By Kyle Clifford Knapp for PCGS ……
Among the first questions most often received upon proudly informing an unfortunate dinner partner that one is a numismatic authenticator is, understandably, “So, how do you know which coins are real?” While it is tempting to dodge such inquiries with some form of vaguely condescending quip about how many cumulative years have been spent peering through a jeweler’s loupe, a truthful response requires a bit more unpacking.
Start with the basics, imagining that court-of-law level certainty is required. A coin securely shipped directly to you from the United States Mint or transferred directly from the Mint to the National Numismatic Collection in the Smithsonian is very likely authentic.
From there, however, certainty deteriorates. As many of the coins authenticated and graded by PCGS are hundreds of years old and “chain of custody” verification is not realistic, our best bet is comparison to known or presumed genuine pieces, like those in our directly-from-mint scenarios. When a PCGS expert examines an issue they have never encountered before, a common first step is a comparison study utilizing our large database of high-resolution images of pieces previously determined to be genuine. To take a simple and famous example, all five known 1913 Liberty Nickels have been extensively documented, photographed, and studied – their likely emission sequence determined; any purported additional pieces would have to make sense within this context.
As experience and familiarity with an issue accumulate over time, repeated encounters with industry-accepted specimens in museums, auctions, market transactions, digital archives, and the like lead to the construction of a “standard” in the mental data set of a professional authenticator. This makes individual comparison studies necessary only for unusual or suspect pieces and greatly expedites the process. This knowledge often takes the form of issue-specific expectations. 1913-S Barber Quarters, for example, were struck with slightly misaligned dies that yielded an uneven strike, with the left side of the obverse (and right side of the reverse) slightly weaker in rendering than the opposite. This is often observable even in the lowest of circulated grades and is not a feature of 1913 Philadelphia issues, the most common source of counterfeits via the addition of a false mintmark.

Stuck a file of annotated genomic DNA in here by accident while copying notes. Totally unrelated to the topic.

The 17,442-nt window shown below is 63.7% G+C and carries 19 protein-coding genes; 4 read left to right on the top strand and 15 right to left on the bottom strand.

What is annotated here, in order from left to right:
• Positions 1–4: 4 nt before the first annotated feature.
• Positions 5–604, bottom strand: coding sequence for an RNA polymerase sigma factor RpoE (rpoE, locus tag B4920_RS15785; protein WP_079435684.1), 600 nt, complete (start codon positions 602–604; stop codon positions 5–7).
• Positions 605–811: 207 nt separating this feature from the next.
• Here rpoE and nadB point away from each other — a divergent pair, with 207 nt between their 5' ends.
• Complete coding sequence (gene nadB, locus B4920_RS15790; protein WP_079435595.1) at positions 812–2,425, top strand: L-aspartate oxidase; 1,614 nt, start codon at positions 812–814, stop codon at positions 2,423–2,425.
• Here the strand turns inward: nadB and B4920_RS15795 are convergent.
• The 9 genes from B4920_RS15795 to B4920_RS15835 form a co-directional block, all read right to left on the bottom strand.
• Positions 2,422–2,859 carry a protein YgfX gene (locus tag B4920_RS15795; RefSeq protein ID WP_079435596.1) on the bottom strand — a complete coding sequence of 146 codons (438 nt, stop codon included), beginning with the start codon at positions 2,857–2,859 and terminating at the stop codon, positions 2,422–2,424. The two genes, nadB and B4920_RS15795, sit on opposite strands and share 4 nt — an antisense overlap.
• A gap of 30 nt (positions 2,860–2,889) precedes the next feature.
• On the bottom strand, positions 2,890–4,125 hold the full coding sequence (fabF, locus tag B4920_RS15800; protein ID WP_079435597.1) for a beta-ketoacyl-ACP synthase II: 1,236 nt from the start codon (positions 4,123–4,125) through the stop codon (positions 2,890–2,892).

Similarly, 1909-S Indian Cents are struck on planchets with a streaky, uneven coloration far more often than their Philadelphia counterparts. While such expected characteristics are not foolproof means of authentication, they are an important contributing factor to the confidence level a grader may have on a piece where other data points are incomplete (on a heavily circulated piece, for example). It is also worth bearing in mind that the ratio of counterfeit-to-genuine pieces in existence varies widely.
A common coin with a large mintage and moderate value will be represented by millions of genuine pieces in varying states of preservation along with few (if any) passable counterfeits, while a rarity with a very small official production and a high value will be the opposite. Even when excluding “obvious” or low-quality replicas, there are multitudes more fake 1804 Draped Bust Dollars or 1913 Liberty Nickels in existence than there are genuine examples. Most marketplace-problematic issues fall somewhere in between: initial productions in the 1,000 to one million range with perhaps a few thousand fakes. While false mintmarks can be found on both 1908-S and 1909-S Indian Cents, for example, the ratio of counterfeit to genuine pieces is far higher for the (lower-mintage, higher-value) latter.
Stepping back from date-specific observations, patterns eventually emerge that offer up knowledge applicable more broadly. The crisp strike indicative of production on expensive, industrial equipment not typically employed by clandestine counterfeiting operations, evidence of natural die deterioration in the forms of cracks or erosion, and context-appropriate surface patination are just a few examples. Note the distension of the letter-tops toward the rim on the reverse of the 1799 Dollar imaged at the beginning of this article; the natural result of heavy die usage, this is an evidentiary vote in the coin’s favor. It is, in fact, genuine.
In the never-ending battle against the market incentives for the production and increasing quality of counterfeit and altered coins, continuous updating of one’s knowledge and points of reference in the context of new information is essential. PCGS closely monitors trends in the frequency and emergence of counterfeits by issue, and all PCGS authenticators are regularly briefed with high-resolution images and analytical data of newly encountered fakes.
Nevertheless, such topics generally make poor dinner conversation.
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